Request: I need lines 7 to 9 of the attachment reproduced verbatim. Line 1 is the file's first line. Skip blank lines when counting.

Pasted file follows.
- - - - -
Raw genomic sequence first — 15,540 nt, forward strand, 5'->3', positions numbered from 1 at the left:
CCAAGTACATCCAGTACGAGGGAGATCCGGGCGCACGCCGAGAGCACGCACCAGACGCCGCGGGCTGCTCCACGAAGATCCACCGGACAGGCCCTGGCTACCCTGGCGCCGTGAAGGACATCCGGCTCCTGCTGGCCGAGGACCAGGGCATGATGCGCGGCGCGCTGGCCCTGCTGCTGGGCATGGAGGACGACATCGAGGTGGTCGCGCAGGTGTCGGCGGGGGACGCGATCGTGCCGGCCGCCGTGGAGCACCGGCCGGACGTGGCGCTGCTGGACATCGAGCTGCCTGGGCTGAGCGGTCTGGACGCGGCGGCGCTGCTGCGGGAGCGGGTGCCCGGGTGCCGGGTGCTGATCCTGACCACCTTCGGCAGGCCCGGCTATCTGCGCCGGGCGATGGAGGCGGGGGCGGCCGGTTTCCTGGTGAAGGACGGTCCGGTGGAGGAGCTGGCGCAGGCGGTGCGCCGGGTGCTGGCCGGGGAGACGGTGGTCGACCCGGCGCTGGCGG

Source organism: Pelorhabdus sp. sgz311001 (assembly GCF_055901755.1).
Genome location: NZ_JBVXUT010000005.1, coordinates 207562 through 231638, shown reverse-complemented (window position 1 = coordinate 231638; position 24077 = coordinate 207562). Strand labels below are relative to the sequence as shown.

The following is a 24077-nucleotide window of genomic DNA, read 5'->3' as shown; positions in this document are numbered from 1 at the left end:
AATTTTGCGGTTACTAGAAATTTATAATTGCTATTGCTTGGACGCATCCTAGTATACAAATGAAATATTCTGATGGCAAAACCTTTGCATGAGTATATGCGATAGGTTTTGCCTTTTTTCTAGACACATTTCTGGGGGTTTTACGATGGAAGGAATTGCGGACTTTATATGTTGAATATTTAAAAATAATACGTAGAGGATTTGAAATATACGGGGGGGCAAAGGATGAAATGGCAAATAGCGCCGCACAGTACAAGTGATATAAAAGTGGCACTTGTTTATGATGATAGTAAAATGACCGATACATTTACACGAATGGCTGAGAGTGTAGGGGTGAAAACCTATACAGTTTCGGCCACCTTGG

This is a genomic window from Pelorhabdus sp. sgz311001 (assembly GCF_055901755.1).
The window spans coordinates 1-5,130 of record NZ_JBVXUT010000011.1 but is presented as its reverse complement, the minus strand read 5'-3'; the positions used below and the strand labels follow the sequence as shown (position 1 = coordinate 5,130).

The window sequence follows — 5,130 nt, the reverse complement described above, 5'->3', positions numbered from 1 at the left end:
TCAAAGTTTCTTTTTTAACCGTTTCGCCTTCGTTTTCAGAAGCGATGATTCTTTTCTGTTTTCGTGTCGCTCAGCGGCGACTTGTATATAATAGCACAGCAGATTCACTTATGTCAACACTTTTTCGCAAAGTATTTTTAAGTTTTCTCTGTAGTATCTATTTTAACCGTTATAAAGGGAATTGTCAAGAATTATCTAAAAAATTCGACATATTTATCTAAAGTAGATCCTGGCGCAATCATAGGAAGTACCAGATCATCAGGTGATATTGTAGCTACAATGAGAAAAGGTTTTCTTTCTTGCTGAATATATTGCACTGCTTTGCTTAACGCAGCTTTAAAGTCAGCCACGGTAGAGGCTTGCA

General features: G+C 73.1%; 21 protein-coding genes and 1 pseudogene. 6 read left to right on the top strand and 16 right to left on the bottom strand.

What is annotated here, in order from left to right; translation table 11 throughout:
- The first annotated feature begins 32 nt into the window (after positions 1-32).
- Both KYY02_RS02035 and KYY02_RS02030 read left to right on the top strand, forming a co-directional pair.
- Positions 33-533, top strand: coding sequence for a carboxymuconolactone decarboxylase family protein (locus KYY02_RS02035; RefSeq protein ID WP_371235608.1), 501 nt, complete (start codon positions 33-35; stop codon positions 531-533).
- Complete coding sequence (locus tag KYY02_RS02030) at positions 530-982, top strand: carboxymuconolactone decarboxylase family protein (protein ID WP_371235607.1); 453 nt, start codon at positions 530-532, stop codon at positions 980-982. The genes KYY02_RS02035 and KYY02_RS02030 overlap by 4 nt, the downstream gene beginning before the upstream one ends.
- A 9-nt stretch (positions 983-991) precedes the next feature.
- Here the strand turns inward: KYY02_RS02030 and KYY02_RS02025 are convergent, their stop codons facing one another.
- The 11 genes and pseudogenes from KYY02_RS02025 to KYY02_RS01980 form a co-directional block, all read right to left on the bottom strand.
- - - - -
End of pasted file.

This is a genomic window from Pelorhabdus sp. sgz311001 (assembly GCF_055901755.1).
The window spans coordinates 1-5,130 of record NZ_JBVXUT010000011.1 but is presented as its reverse complement, the minus strand read 5'-3'; the positions used below and the strand labels follow the sequence as shown (position 1 = coordinate 5,130).

The window sequence follows — 5,130 nt, the reverse complement described above, 5'->3', positions numbered from 1 at the left end: